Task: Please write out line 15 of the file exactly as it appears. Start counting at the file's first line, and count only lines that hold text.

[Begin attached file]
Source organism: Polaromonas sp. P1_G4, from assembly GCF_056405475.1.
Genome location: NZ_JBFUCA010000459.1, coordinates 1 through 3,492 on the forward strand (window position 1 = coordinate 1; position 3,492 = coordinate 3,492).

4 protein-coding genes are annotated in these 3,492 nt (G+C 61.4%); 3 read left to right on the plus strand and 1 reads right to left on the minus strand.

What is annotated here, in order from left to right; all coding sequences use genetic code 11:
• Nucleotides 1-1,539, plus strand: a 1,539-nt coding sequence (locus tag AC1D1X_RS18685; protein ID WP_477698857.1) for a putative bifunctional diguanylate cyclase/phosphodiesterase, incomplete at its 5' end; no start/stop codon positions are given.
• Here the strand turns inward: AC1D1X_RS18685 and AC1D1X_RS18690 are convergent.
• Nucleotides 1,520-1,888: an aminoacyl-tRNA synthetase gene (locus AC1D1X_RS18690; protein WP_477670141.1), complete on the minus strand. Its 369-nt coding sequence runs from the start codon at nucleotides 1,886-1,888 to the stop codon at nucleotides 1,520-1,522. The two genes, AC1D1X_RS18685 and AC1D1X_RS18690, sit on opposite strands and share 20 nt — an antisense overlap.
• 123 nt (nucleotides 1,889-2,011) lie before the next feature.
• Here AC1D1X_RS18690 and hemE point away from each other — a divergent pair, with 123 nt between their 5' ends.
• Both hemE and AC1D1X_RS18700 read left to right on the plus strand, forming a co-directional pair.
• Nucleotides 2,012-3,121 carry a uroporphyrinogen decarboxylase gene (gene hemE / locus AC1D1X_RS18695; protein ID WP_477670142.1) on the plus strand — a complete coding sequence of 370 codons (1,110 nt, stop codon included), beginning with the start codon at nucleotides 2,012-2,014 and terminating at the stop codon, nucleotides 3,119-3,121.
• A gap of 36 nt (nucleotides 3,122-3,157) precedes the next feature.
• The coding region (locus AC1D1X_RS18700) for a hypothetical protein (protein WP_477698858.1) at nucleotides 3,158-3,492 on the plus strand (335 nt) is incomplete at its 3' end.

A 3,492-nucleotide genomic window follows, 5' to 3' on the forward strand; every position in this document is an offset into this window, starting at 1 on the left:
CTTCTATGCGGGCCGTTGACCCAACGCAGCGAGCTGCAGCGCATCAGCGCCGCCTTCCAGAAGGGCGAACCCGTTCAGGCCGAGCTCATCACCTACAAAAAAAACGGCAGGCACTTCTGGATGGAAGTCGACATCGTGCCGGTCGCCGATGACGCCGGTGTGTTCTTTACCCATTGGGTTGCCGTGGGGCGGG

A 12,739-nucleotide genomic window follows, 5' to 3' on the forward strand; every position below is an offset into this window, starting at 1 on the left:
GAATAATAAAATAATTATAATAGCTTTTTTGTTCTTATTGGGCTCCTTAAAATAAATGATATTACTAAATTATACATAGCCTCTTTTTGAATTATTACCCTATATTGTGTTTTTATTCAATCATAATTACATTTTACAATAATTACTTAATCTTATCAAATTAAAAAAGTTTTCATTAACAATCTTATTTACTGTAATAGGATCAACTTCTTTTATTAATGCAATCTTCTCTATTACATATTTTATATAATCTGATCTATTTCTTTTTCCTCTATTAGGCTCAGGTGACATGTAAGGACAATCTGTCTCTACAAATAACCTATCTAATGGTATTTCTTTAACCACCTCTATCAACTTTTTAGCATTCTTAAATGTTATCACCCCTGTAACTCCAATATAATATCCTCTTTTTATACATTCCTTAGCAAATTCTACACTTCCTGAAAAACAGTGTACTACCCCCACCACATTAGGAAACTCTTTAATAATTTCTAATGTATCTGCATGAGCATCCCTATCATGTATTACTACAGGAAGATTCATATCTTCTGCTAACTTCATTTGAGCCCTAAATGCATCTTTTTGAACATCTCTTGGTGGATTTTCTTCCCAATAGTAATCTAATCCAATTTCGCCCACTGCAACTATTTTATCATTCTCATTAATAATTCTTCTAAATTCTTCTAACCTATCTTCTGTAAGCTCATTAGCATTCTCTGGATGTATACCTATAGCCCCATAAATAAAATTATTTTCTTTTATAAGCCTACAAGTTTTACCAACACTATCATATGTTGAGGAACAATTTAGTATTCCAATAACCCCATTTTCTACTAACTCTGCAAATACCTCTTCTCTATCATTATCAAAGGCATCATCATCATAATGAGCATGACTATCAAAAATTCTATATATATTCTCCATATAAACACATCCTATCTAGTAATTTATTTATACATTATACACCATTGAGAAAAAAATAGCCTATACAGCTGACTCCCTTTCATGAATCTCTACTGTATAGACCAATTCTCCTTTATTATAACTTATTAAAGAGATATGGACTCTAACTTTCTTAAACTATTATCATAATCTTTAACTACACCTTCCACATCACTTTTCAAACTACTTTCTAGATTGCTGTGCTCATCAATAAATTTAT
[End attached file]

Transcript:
CTTCTATGCGGGCCGTTGACCCAACGCAGCGAGCTGCAGCGCATCAGCGCCGCCTTCCAGAAGGGCGAACCCGTTCAGGCCGAGCTCATCACCTACAAAAAAAACGGCAGGCACTTCTGGATGGAAGTCGACATCGTGCCGGTCGCCGATGACGCCGGTGTGTTCTTTACCCATTGGGTTGCCGTGGGGCGGG